The name Josh Reid was already familiar to those inside Ross County but his Monday night performance will have a few more people speaking his name.
Reid made his senior debut in County’s 1-0 win over Motherwell. The club’s Premiership opener, televised on Sky Sports, gave Reid the stage afforded to very few 18-year-old’s from Dingwall.
His display against the team who finished third in last season’s Scottish Premiership had the pundits for the game, Kris Boyd and James McFadden, praising him. The fact ‘Well manager Stephen Robinson felt the need to take off Jake Hastie because he was having little joy against Reid was a big compliment.
Stuart Kettlewell, the Ross County manager, spoke highly of Reid this summer. The club was letting two seasoned full-backs go in Richard Foster and Sean Kelly, who vied for the left-back position last season.
Having won a league title as manager of County’s under-20s, Kettlewell is fine-tuned into what is required to make the step up from youth level. It can also do no harm that his assistant Richard Brittain and first-team coach Don Cowie, both distinguished ex-County players, coached the reserves and under-18s last season.
Kevin McKie was Reid’s coach and PE teacher at Dingwall Academy. He was among many impressed observers by the kid in the number 43 jersey.
“He’s almost got a winger mindset. He’s looking to do positive things every time he gets the ball, which is maybe why he’s at first-team level now,” said McKie. “He’s not just a guy that’s being a defender and does his job. He’s trained as an attacker.
“Motherwell made a tactical change and had to do something else. They brought (Sherwin) Seedorf on while Josh was getting tired and while he got a booking late on, he held his own in a Scottish Premiership game. It’s not like he only got the last 10 minutes.”
Reid was part of a successful Dingwall Academy side and played for the North of Scotland Schools Select, an amalgam team of the best pupils in the region.
At the start of his school football days he was a forward player. It was not until he started working with the Staggies that they saw his potential as a left-back.
“When he was in first year, he was one of the stand-out players in the team that won the North of Scotland Schools Cup. He was playing up front then, in 2015.
“I took him for the under-15s and under-16s at Dingwall Academy and again he was playing up front, left midfield or centre midfield at this point. I took him for the North of Scotland Schools Select squad as well at under-15s. At that time, he was transitioning into being a left-back for Ross County and that’s where he played for me in the Select squad.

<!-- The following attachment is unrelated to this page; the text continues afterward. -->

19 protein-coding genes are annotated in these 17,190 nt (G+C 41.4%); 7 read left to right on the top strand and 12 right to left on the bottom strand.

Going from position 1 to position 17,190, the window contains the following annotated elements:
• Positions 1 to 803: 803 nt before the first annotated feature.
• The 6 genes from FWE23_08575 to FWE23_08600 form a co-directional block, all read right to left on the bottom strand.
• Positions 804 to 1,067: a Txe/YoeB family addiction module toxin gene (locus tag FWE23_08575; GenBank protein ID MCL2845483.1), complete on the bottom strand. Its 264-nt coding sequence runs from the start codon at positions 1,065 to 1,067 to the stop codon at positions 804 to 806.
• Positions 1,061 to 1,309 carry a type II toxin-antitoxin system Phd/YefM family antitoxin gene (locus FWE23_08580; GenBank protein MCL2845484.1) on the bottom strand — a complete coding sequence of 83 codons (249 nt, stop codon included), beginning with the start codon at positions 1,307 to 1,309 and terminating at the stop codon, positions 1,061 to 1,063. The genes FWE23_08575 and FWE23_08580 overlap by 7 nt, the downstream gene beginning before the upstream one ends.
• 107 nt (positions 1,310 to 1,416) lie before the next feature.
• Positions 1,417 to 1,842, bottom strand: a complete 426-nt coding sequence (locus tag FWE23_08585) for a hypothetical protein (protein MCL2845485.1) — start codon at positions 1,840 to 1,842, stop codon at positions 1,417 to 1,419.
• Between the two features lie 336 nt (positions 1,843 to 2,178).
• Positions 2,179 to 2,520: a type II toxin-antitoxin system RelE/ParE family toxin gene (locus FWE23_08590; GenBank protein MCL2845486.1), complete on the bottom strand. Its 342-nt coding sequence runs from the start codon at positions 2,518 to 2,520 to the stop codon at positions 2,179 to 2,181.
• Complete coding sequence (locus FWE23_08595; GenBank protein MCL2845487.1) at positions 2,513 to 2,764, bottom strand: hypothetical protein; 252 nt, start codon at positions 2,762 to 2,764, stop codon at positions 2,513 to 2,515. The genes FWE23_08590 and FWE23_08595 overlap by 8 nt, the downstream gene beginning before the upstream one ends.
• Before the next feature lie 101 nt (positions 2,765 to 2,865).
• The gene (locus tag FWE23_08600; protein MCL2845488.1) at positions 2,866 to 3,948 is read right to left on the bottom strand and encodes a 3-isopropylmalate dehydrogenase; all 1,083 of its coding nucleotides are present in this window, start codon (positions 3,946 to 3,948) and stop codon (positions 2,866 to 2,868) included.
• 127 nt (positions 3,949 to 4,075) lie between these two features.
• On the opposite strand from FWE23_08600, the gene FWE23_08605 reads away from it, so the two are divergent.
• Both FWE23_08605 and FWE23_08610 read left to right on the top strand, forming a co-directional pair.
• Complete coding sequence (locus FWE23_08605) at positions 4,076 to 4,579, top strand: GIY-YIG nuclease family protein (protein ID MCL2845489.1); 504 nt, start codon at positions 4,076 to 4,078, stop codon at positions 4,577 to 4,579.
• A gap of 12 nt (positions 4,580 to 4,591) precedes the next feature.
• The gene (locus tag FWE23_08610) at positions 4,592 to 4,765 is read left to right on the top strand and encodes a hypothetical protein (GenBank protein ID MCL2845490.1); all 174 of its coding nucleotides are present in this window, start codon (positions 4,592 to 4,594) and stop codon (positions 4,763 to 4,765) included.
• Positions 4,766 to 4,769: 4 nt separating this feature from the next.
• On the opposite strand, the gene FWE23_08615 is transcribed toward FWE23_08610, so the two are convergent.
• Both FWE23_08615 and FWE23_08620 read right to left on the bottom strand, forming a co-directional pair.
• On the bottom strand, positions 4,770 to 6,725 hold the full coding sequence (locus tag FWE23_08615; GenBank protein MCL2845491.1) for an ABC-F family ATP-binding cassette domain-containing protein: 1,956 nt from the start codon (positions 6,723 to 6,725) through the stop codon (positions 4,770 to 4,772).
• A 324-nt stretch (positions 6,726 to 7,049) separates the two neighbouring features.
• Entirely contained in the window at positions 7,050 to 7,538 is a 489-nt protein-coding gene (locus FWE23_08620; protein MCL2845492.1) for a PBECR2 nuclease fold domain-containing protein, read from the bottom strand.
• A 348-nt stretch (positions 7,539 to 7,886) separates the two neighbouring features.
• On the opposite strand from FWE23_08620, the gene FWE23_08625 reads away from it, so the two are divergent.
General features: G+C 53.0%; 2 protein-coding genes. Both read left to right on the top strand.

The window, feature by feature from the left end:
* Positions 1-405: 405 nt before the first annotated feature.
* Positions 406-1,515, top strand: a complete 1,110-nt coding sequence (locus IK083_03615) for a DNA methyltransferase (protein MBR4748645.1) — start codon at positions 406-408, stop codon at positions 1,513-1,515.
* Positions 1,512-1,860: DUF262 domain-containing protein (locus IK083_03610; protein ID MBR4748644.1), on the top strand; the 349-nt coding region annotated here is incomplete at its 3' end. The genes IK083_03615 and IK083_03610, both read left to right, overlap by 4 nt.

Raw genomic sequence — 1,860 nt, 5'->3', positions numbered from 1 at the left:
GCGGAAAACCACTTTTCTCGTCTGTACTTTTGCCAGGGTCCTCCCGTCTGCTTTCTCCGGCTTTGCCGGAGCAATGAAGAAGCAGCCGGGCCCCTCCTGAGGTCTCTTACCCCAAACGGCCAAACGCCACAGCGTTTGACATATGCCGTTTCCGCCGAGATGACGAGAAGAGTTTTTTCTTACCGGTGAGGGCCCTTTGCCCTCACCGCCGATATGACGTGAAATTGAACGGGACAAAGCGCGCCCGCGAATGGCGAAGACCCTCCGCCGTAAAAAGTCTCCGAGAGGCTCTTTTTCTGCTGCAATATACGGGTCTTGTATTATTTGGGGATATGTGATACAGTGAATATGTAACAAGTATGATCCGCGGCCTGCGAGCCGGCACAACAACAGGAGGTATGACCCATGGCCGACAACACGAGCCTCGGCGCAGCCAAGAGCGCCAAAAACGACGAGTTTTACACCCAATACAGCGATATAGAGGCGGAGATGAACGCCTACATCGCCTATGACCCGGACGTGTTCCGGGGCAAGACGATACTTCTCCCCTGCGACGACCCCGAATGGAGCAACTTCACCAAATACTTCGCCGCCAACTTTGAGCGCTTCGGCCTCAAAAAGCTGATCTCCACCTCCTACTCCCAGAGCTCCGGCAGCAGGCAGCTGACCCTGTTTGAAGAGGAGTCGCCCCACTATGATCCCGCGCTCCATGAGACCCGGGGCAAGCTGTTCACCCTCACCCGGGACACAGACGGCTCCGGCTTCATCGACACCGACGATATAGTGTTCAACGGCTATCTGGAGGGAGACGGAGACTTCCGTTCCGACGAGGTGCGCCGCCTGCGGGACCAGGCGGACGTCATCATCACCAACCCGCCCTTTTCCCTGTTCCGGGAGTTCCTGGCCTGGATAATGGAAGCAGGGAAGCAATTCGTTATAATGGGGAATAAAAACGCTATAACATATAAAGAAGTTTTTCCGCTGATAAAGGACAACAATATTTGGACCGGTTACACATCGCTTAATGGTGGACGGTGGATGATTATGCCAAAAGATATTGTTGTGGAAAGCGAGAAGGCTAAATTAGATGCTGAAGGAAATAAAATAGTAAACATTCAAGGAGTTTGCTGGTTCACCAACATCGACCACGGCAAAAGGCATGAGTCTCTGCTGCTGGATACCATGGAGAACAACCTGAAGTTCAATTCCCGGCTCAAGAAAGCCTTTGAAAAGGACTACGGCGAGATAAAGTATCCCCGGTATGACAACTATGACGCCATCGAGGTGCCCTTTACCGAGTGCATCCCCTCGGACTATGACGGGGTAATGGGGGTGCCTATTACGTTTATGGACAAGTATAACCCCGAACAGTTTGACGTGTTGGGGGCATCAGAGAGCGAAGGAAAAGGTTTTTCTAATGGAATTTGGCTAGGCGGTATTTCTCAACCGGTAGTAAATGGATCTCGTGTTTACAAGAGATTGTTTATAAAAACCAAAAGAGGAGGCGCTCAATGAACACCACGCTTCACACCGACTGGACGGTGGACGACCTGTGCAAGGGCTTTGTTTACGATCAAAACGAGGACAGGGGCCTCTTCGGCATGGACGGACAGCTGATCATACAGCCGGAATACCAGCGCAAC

“He’s got that attacking instinct and you can see why he’s gone on and done so well. He’s got a wand of a left foot, he has tenacity, he’s up and down the pitch all the time. Even in PE, he would take it just as seriously as he would training at Ross County. He wanted to beat his mates. He always plays to win.
“As he’s got older, you could see he was getting that tenacity about him, needing to look after himself a bit more. He’s been able to play up an age-group all the way through and to play in the Premiership at 18, you have to be able to look after yourself.”
It appears County and Kettlewell will give Reid plenty of opportunities to play, learn and make mistakes. They brought in Carl Tremarco, the former captain of Highland neighbours Caley Thistle, for him to compete with but also to learn from. Tremarco, 34, runs his own soccer school away from the professional game, so he too could have a key role to play in Reid’s development.
“You can see a combination of things with a young player, who we’d love to get involved, from our academy, but we also have a vastly experienced guy that may help him along the way and certainly push him with the qualities he has on the pitch,” said Kettlewell last month of the potential partnership.
The belief is certainly there for the teenager. “I think I saw a mindset in about third or fourth year – ‘yeah I’ve got the ability, I’m going to go for this’,” added McKie. “Other guys who I know that have gone on to play professional football have all got that. You need that belief in your ability.
“He’s very easy going and in his younger years, was pretty quiet. I saw him grow in confidence on the pitch; he’d be shouting for more fouls and you could see the Ross County element in that. He never caused any problems in school and loved his PE.
“He’s one of the guys you’d talk about in assembly – ‘look what Josh Reid has gone on and done’. I’m sure he’ll come back in at some point and speak to the guys in the school.”
Few from the Dingwall area go on and establish themselves for their local side. Cowie, from nearby Strathpeffer, was the obvious exception, with his talents earning him a career that included Cardiff City, Wigan Athletic, Watford and Hearts. He came home in 2018 and transitioned from player to coach.
Home debuts last night for…
🔷Regan Charles-Cook pic.twitter.com/odZVK19GoZ
— Ross County FC (@RossCounty) August 4, 2020
Brothers Tony and Russell Dingwall both featured for the first-team but there is an opportunity in front of Reid just now to be the next local boy come good.
“Steven Ferguson (former co-manager and head of youth, now CEO) was very supportive of the Ross County boys playing schools football. He’d be on the phone and chatting to the coaches, keeping in contact. They were always very supportive of not just Josh but the other boys who have maybe been released, that have gone on to play Highland League football.
“Josh was one of the youngest ones to go full-time. He’s had that full-time training at a key age and obviously he’s got the ability. I don’t know if it would work for everyone but it’s really nice to see and hopefully this is the start of him in the first-team.
“Going that year early has really propelled his football. It’s definitely been the right shout for him.”